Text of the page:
One more important update today on the rapidly developing disease focus. We also talked recently about how the Georgia Esoteric and Molecular Laboratory, or GEM Lab, team in our Department of Pathology had rapidly developed a novel coronavirus test that could be done right here in two hours and required only the expertise of the staff (which is a lot) and the pieces needed to make it happen like the much-in-demand plastic cartridges you put patient samples in. An immediate goal was to reduce wait time locally for a test whose demand went from zero to through the roof. But a goal, as part of Georgia’s only public medical school, was to also serve the state in this time of great need. I am happy to report that with the continued hard work of the GEM Lab team, under the leadership of Dr. Ravindra Kolhe, we have now opened testing to our state and the calls and samples are pouring in.
State leaders, MCG faculty and staff, Georgia Tech enable the growth Great as this team is, this could not have happened without the support of our state, Gov. Brian Kemp, the University System of Georgia and Chancellor Steve Wrigley. But it also needed you. Because like always, you also rallied to the cause. More real-time PCR instruments, which are on back order for months and are needed to detect the virus in RNA, were loaned to the GEM Lab to enable this exponential capacity growth. Instruments came in from our own Dr. She (one more time today), Dr. Jessica Filosa, neurovascular physiologist in the Department of Physiology; Dr. Dave Mattson, chair of physiology; and Dr. Xingjun Fan, vision scientist in the Department of Cellular Biology and Anatomy. But this keeps going. Dr. Andrés Garcia, executive director of the Parker H. Petit Institute for Bioengineering and Bioscience at Georgia Tech, also loaned the GEM lab a PCR instrument. Drs. Kolhe and Garcia actually met as members of Gov. Kemp’s Coronavirus Task Force. The other piece of this is that two of our Athens students, John Parker and Matthew Schwartz, drove to Atlanta to pick the instrument up from Dr. Garcia and deliver it to Dr. Kolhe. All these efforts are why, come Monday, we will be able to do about 1,000 tests in a 24-hour cycle. Please let me say thank you again to all the great individuals who put these important pieces together to enable readily accessible testing for our community and now our state. While there has been much bad that has happened and is happening with the pandemic, so many of you continue to be standouts who stand up to help others. Thank you all so much, and please remember to also take care of yourselves.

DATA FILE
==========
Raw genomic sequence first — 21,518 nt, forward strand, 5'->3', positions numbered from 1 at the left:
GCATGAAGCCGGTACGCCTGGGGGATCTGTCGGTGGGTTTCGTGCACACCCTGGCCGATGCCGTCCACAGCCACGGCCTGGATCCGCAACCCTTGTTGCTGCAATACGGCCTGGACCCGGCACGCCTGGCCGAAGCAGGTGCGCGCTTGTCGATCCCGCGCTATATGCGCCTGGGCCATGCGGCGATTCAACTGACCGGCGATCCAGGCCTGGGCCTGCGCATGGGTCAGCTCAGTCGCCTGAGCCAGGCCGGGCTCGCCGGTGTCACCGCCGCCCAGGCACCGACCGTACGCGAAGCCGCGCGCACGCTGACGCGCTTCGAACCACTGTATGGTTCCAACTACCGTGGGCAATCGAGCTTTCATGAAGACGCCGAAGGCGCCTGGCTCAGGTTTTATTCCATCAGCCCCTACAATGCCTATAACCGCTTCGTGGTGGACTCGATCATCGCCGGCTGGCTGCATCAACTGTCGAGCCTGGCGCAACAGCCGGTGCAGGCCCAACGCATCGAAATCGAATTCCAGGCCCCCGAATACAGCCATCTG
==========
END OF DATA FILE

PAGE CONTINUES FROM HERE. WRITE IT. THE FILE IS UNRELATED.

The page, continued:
April 17 – The Raft Debate, the annual fun, educational deliberation of which type of doctor should get the only raft on a sinking ship, sponsored by the MCG Alumni Association, 6:30 p.m., Harrison Commons. CANCELED.
April 24-26 – Alumni Weekend featuring the MCG Dean’s Reception and Alumni Association Banquet, 6 p.m., April 24 at the Augusta Marriott; Campus Discovery Tours, 9:45 a.m., April 25, starts at the Summerville Campus; President’s Cookout, noon, April 25, D. Douglas Barnard Jr. Amphitheater, Summerville Campus; Reunion Dinners, 6 p.m. reception, 7 p.m. dinner, 9 p.m. Alumni After-Party, Augusta Marriott; MCG Emeritus Club Breakfast, 9:30 a.m., MCG Alumni Memorial Service, 10:30 a.m., both in the J. Harold Harrison M.D. Education Commons. POSTPONED
April 29 – MCG Faculty Senate Awards, 5:30-7:30 p.m., Lee Auditorium. POSTPONED
April 30 – President Keel’s State of the University Address, 11 a.m., Maxwell Theatre, Summerville Campus. OPTIONS BEING EXPLORED.
May 7 – Hooding, 2 p.m., Bell Auditorium. Reception follows in the Old Medical College building on Telfair Street. CANCELED.WE ARE CURRENTLY LOOKING AT OPTIONS.
May 8 – Graduation, 2 p.m., James Brown Arena POSTPONED